- Create scenarios of the evolution/impact of the prices of the main fossil fuels and direct derivatives (coal, oil and natural gas). The time period considered is from February to September 2022.
- Consider the input/output level on a multi-regional basis to analyse in more detail the impact of price changes on household energy budgets.
The authors conclude as a result that households' energy costs increased by between 63% and 113%, resulting in an increase of between 2.7% and 4.8% in household expenditure, which translates into an increase in poverty in general and energy poverty in particular.
These results are compatible with the energy and supply crisis situation resulting from the war in Ukraine, the dependence on energy supplies and the geopolitical tensions involved. The reaction of the governments of the affected countries was to implement shock absorption and direct aid packages, as well as to reduce dependency on energy and material supplies from the conflict zone.
Undoubtedly, the authors are right to call for specific action for the most affected population, which limits or prevents access to basic goods and services, although I would also recommend addressing the incorporation of renewable energy prices into the model, the impact of the energy pricing system itself and its relationship with the financial system.
The article seems to be a mixture of concepts to build a publication, rather than a paper with concrete findings.
The title indicates that the objective is to assess the effect of the energy crisis on household consumption. According to the abstract, it does this for 201 expenditure groups in 116 countries. It then says that it decomposes the indirect impacts of rising energy prices on 33 household expenses, but this is introduced after several descriptive paragraphs that have another objective and it does not say how or in what context it does so. In this section, in which the authors are expected to describe how and where price increases affect consumption, there are descriptions and graphs that have no source and are assumed to be the authors' product, but are unsubstantiated.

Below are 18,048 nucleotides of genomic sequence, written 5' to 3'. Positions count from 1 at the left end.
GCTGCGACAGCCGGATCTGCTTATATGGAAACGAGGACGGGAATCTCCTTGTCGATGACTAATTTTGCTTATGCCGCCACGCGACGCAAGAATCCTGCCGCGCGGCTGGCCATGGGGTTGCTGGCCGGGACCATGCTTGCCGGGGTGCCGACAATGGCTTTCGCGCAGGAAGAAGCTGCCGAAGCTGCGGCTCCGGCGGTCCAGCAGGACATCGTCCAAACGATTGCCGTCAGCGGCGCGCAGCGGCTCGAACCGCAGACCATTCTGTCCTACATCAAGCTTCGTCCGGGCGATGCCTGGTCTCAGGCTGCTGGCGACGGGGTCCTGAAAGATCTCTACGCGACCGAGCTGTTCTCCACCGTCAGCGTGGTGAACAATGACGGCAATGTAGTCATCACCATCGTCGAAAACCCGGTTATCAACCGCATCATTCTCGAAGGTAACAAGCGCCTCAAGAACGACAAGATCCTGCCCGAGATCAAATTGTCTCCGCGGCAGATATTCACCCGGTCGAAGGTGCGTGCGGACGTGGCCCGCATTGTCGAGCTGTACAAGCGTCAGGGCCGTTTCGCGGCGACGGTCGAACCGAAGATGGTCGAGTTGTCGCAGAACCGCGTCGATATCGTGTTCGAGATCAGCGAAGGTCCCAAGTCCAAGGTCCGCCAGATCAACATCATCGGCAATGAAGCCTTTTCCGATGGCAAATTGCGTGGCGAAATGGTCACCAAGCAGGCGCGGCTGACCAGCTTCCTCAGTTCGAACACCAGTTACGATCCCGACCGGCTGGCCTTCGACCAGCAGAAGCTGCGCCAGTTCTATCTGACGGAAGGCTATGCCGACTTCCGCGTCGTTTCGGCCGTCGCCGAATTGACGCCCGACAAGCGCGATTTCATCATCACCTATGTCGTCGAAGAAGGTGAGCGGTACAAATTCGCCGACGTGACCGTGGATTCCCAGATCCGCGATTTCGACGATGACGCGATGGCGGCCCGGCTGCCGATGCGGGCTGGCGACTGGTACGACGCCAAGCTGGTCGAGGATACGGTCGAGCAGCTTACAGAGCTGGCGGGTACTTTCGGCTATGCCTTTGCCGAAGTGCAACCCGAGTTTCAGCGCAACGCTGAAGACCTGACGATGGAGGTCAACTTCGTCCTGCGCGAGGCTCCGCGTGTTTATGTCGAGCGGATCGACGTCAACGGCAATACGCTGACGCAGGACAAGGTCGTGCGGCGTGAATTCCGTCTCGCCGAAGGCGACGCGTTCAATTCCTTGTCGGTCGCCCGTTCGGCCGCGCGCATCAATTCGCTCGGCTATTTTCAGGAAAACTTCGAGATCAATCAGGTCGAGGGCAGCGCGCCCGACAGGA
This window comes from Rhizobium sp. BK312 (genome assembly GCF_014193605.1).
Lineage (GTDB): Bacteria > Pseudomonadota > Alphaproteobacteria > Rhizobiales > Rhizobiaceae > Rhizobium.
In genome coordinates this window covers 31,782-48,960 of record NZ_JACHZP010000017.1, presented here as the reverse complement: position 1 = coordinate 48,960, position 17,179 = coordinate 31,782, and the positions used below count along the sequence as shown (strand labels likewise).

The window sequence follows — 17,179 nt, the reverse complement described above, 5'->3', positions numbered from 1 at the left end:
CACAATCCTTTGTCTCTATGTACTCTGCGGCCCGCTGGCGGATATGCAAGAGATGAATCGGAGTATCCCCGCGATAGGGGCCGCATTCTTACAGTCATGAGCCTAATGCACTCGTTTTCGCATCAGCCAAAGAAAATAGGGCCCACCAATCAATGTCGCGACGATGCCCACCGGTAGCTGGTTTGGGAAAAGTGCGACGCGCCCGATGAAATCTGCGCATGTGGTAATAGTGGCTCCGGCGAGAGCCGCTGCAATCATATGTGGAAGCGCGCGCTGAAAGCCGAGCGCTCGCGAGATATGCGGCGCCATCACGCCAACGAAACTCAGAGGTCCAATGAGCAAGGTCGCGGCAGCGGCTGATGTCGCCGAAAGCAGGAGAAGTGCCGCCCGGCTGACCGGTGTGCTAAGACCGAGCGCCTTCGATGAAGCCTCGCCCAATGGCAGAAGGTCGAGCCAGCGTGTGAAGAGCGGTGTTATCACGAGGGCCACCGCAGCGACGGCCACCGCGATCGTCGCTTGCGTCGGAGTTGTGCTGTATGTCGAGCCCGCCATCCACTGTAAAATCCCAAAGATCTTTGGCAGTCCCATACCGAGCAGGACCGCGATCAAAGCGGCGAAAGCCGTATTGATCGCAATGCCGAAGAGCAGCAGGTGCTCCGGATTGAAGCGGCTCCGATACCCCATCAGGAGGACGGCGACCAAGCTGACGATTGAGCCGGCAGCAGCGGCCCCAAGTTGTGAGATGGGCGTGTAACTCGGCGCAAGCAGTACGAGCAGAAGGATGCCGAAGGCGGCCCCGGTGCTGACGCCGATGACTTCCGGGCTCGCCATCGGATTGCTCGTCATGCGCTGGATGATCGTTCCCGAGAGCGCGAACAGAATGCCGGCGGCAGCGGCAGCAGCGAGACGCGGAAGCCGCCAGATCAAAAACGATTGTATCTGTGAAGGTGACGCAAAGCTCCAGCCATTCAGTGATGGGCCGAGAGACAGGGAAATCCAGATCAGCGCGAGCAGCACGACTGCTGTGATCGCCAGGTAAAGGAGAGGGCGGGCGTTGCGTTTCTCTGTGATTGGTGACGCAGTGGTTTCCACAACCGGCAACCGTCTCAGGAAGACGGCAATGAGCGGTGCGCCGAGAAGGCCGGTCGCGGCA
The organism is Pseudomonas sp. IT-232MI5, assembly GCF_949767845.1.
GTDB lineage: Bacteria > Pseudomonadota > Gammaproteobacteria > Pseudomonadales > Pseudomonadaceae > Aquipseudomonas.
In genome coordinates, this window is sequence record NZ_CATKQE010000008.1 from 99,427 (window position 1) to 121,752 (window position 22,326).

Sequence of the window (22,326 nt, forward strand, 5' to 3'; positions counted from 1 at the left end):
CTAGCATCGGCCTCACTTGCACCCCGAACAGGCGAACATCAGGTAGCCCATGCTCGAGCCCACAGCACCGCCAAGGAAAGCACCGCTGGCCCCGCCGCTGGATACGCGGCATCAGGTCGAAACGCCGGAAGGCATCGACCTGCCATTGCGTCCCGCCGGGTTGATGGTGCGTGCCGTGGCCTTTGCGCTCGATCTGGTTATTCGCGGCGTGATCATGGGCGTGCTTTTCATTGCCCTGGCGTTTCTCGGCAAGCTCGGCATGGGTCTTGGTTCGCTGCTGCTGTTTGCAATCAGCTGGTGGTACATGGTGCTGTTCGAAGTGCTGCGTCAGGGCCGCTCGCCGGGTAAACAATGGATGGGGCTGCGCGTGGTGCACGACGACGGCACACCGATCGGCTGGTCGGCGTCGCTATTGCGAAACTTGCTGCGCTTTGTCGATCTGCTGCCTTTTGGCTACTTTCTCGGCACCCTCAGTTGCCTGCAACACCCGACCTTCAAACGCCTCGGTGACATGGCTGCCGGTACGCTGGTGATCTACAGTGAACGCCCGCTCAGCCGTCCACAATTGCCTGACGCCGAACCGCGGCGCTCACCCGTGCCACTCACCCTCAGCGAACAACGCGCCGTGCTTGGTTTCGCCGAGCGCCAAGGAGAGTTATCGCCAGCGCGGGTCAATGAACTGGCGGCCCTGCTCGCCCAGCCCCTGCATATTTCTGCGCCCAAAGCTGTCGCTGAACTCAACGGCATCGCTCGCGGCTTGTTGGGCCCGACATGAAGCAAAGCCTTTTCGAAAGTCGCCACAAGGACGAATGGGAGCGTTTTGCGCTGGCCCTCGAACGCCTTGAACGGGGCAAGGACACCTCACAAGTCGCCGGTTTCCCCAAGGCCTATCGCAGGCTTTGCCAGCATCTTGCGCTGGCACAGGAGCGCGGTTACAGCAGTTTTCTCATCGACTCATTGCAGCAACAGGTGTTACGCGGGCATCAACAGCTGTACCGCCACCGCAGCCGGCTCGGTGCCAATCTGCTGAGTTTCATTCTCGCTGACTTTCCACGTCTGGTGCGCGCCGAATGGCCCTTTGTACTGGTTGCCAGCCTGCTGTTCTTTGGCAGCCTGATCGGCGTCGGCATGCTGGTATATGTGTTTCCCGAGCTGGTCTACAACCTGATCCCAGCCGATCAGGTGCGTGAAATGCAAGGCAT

The paper then jumps to energy poverty. There are insufficient references to existing studies on energy poverty, which are many. It does not calculate how much energy poverty there is, nor does it provide any method of estimation.
The article then moves on to conclusions without developing an analysis. The paper claims to analyse the effect of an increase in energy prices on household consumption, and these are not represented individually (let alone by type of expenditure) in the Input-Output Tables (IOTs). As far as I know, IOTs are used to assess intra-industry relationships in an economy and estimate the shock that any change in final demand produces on the equilibrium within the economy itself, i.e. not what this study claims to do.
In my view, the analysis is inconsistent with the methodology. By definition, IOTs refer to one year, but the authors take daily data from January 2021 to September 2022; moreover, differentiating prices by energy products, but taking consumption data for 2019, tables for 2017, and the 2011 expenditure structure.
The authors say they use tables published by the Global Trade Analysis Project, GTAP11, which is a database prepared to estimate the effects of international trade. As this article explains, they modify the IOT coefficients, but they do not say for which sector.
There is no indication of which consumer groups, which countries and which expenditure groups they assess. The source information is a key element that allows us to believe that the analysis offered in the article is real, the data true and not created for the purpose of finding evidence, but it is not described here.